margaretWe have all heard that men are from Mars, women are from Venus. In fact, author John Gray wrote an entire book entitled just that, waxing eloquent on exactly how different we really are and how our differences cause us the same problems over and over again. All of us have experienced Mars-Venus at some points in our lives — probably at many points, and here is a real whopper.

Writing for the Washington Post, columnist Kathleen Parker weighed in on the mess at Fox News created when a blond, good-looking — aren’t they all? — former anchorwoman sued Fox founder Roger Ailes for sexual harassment. That broke the floodgates and other accusers poured out with lurid tales involving garter belts and kneeling promises to “obey.” Unsavory as all that is, the plot got convoluted in the extreme when it was revealed that some of the accusers had stayed at the Ailes-run Fox and advanced in their careers after receiving payments in the hundreds of thousands of dollars, and at least one of several million.

Such money ups the “ick” factor of this mess considerably. It also prompts Parker, considered a conservative columnist, to pose hard questions. 

“What is sexual harassment?”

“When is a woman a victim and when is she a participant?”

“Is a woman still a heroine if she speaks up only after she has tolerated it and professionally benefited while others were being targeted?”

The upshot of all this is that Ailes has left Fox amid reports of a golden parachute of up to $40 million, but the debate rages on.

Hardcore defenders of victims of sexual harassment might argue that women stay in their jobs because they must to support themselves and their families. Parker takes a harder line, saying “Rallying to any and all women who claim victimhood, even in cases of complicity, damages the cause and credibility of those who are targeted for abuse … Nothing, neither money nor career, is worth surrendering your dignity and self-worth, both of which will be questioned when you call quits on a game you agreed to play.”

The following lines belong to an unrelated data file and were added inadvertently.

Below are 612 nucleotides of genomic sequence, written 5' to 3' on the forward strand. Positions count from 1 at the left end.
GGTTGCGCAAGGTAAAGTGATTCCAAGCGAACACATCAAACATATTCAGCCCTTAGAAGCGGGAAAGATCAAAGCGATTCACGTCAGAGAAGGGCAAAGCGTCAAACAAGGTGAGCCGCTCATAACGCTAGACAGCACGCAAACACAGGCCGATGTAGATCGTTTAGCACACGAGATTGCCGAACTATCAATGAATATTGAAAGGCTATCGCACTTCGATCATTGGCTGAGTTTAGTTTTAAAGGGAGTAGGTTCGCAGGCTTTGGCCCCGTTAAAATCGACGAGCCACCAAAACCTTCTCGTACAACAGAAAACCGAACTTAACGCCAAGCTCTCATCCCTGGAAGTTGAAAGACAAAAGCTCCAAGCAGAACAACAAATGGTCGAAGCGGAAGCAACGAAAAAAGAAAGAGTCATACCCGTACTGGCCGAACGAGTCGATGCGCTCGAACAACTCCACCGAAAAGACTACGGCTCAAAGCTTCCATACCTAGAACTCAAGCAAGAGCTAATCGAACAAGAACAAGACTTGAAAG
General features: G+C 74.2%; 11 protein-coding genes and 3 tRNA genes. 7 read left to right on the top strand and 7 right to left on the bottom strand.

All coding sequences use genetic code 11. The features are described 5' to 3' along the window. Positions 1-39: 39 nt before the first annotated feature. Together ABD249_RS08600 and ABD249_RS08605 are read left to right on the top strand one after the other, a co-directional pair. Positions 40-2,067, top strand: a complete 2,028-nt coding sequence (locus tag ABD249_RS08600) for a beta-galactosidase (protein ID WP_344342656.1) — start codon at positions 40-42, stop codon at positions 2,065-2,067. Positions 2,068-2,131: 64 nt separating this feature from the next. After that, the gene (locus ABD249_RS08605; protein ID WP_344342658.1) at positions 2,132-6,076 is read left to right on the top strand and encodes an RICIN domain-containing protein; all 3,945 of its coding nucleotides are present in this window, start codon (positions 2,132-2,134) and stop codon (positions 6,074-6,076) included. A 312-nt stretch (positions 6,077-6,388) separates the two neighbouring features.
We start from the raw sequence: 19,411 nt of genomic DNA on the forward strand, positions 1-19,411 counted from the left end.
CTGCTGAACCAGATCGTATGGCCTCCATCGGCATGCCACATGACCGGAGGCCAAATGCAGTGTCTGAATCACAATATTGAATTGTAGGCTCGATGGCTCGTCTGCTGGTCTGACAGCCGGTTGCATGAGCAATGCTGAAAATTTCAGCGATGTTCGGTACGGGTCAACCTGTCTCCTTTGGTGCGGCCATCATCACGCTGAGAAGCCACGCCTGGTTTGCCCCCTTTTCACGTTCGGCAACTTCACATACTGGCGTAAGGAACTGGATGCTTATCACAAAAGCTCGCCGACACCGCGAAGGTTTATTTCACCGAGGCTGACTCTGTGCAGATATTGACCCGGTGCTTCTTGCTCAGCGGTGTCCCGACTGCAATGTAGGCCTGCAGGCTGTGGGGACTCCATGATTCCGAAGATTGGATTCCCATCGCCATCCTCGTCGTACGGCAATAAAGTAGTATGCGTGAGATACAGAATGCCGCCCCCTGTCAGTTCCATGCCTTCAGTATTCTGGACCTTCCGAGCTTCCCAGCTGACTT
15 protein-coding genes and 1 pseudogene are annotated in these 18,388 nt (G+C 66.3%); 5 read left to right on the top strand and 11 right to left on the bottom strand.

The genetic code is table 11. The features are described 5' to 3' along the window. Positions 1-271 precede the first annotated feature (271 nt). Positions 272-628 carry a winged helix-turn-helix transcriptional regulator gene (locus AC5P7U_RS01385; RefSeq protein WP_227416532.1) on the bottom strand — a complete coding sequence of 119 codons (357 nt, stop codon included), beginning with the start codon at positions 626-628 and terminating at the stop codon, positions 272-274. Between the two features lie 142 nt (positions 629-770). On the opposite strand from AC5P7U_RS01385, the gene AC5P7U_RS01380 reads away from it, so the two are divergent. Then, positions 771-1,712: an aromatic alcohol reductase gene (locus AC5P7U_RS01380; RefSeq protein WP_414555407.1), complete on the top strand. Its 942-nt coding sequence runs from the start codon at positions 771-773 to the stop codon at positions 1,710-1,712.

Both positions have merit and adherents, but truth is almost always complicated and sometimes known only to the individuals involved. It does not help either that the perpetrator of whatever did happen has apparently been handsomely rewarded.

On a less weighty, but nonetheless awkward matter, how should we describe ourselves in today’s complex romantic relationships?

When we were teenagers or 20-somethings, “boyfriend” and “girlfriend” seemed just right to describe the objects of our affections. For many of us, our boyfriend or girlfriend has become our husband or wife. If somehow they did not, though, these words seem increasingly less appropriate, especially if our current love interests have white hair and worry about their Medicare coverage. 

The Huffington Post recently took a crack at how to describe our special someones as we mature. Somehow “man friend” and “woman friend” do not quite sound right. Nor does “fiancé,” which is preferred by a Social Security-eligible couple I know who has lived together for about 15 years with no wedding date in sight. Other options miss the mark as well. Some committed but unmarried couples fudge a bit and call their partners “spouses,” but that is not quite true. “Lover” is a tad too intimate, and “partner” has left more than one new acquaintance thinking the couple was in business together. I am not crazy about “significant other” either, but it does describe the situation for unmarried people in committed relationships. 

All of which reminded me of my favorite acronym of all time, one coined by none other than the U.S. Census Bureau in the late 1970s when Americans’ personal relationships were becoming more convoluted.

“POSSLQ” (pos-ul-Q) refers to a “person of opposite sex sharing living quarters.” It does not cover every situation, but it covers a lot, and pundits loved it. CBS News’ clever Charles Osgood memorialized the term with this:

“There’s nothing that I wouldn’t do

If you would be my POSSLQ

You live with me and I with you.

And you will be my POSSLQ.

I’ll be your friend and so much more:

That’s what a POSSLQ is for.”

Elliot Sperber, the cryptogram writer for the Hartford Courant outdid even Osgood with this simple ditty. No one ever asked me this question, but I bet plenty of people did use it with their sweeties.

“Roses are Red,

Violets are Blue,

Won’t you be my POSSLQ?”

In our complicated and churning world, you gotta love it!

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